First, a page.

Monday, 21 May 2007
It has information and links detailing the workings and ideas behind my computer system. It also has fully downloadable mp3 tracks produced on the computer I have built.
The computer has cost me nothing and runs entirely on open source Linux software.
Sunday, 20 May 2007
I have created a Computer Music System that is constructed totally from parts that I have gained for free. Some parts I have found on the street, others I have been given by people who don’t need them.
Once the computer was built, I have installed only free, Open Source software on it as the operating system. I used a version of Linux called Ubuntu which is free and comes copyright free so that anyone can use and even edit the source coding.
I have then produced some music on the computer, using speakers and an amplifier that I was given, and uploaded it to the Internet on a website I have made myself. The music is without copyright and can be downloaded by anyone for free.
Although most of my initial reasons for starting this project were to do with democratising and opening up music production to everyone, as the project progressed the issue of the Ecological impact of our consumer society took on a great importance.
Through trying to gain parts for free, I noticed the huge amount of electronic components that are being discarded. This led me to think more about the impact of firstly the construction and then the disposal of computer parts has on the earth.
My recycling of components took on a new significance and added a new dimension to the project.
I hope I have succeeded in presenting an idea that will act to show people and inspire them into making music themselves and to questioning and not necessarily following the established route in releasing music.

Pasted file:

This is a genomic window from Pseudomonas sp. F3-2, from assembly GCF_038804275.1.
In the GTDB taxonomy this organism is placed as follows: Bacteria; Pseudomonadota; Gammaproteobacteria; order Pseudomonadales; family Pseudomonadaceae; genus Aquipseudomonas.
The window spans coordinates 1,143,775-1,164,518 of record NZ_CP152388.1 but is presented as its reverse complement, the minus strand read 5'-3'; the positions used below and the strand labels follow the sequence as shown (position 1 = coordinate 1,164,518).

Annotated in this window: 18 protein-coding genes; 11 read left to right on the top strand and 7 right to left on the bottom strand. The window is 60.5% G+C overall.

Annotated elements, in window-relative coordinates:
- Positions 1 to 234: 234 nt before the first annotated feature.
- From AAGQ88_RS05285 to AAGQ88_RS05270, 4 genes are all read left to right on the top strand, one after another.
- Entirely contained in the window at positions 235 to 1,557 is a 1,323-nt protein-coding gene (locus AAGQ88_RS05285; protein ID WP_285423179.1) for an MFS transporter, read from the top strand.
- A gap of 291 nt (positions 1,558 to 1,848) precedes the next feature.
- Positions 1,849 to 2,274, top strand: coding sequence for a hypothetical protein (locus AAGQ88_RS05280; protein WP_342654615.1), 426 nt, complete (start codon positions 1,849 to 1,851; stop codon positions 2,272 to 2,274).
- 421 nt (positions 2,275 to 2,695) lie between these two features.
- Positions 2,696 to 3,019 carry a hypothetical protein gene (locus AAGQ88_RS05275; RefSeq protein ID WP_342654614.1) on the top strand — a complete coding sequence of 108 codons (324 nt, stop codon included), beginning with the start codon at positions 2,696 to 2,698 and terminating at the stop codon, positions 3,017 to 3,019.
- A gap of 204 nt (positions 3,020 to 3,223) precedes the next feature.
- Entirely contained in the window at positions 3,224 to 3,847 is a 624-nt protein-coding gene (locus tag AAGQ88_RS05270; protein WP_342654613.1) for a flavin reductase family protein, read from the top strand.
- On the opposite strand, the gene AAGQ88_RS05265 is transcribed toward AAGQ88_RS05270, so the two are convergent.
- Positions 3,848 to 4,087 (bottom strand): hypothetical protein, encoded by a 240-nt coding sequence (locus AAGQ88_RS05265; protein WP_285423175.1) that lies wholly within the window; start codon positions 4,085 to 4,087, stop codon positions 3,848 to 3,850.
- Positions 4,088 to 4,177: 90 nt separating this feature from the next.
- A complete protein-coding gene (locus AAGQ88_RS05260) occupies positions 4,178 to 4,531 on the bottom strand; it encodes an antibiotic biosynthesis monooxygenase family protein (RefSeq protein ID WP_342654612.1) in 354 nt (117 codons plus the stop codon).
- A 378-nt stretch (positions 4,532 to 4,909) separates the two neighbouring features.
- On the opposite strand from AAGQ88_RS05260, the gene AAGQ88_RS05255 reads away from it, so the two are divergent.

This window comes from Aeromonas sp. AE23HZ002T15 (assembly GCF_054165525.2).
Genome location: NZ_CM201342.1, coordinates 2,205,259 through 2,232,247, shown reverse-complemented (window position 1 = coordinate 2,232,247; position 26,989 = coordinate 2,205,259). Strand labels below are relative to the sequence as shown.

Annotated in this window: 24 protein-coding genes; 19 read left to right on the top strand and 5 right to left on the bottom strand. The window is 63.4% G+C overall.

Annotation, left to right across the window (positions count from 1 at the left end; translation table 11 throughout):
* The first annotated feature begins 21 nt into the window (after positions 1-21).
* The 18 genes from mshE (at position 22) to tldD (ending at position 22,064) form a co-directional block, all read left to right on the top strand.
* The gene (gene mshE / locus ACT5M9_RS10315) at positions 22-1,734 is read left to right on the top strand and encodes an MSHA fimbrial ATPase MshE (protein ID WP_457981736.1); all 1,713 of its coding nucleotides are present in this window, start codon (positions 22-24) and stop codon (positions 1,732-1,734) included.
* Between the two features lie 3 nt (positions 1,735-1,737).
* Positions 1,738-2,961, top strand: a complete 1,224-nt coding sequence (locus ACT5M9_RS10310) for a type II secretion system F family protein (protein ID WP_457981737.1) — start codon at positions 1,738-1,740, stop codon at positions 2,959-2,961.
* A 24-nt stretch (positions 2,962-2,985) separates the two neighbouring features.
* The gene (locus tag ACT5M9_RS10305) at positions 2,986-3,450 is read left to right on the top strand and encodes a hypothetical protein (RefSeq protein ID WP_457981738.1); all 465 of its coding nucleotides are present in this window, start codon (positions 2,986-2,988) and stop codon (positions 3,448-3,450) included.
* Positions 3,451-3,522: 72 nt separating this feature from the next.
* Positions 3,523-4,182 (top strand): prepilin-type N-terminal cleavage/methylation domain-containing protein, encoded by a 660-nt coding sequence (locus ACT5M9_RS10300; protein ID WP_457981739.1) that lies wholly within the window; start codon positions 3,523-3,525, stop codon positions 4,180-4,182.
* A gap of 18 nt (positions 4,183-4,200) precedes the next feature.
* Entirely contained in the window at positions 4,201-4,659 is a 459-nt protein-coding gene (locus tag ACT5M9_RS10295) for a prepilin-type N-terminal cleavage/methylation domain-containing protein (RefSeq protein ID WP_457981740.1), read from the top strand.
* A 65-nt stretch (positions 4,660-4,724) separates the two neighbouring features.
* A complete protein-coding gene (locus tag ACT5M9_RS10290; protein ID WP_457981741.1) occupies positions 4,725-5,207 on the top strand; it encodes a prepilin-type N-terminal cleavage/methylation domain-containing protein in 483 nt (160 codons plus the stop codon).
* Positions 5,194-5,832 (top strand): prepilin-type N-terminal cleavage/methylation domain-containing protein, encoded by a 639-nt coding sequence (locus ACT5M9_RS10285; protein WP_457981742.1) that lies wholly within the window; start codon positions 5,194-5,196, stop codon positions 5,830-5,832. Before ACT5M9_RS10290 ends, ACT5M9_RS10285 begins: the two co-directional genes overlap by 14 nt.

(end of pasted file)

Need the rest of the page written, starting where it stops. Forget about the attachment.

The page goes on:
Saturday, 19 May 2007
Wednesday, 2 May 2007
Tuesday, 1 May 2007
Monday, 23 April 2007
Growing concern over India's e-waste
The waste is mainly from Western Europe and North America
Thirty million computers are thrown out every year in the US alone, and many are dumped in India and China.
Some 70% of the heavy metals in landfills come from electrical equipment waste.
Now concerns are being raised on the impact the dumping - particularly evident in India's computer heartland, Delhi - is having on both the country's environment, and its people.
"The problem is that these computers, which are quite old, have a lot of toxic material in them," Ravi Agraval, leader of campaign group Toxic Links, told BBC World Service's One Planet programme.
"They have things like mercury, lead, flame retardants, and PVC-coated copper wire.
"When you try and extract or recondition these computers you release these heavy metals and these chemicals. These are disasters for the environment."
E-waste heads to India, China and Bangladesh because computer "recycling" is a good business, with much money to be made.
Computer recycling involves employing people to strip down the computers and extract parts that can be used again in machines to be sold on the high street.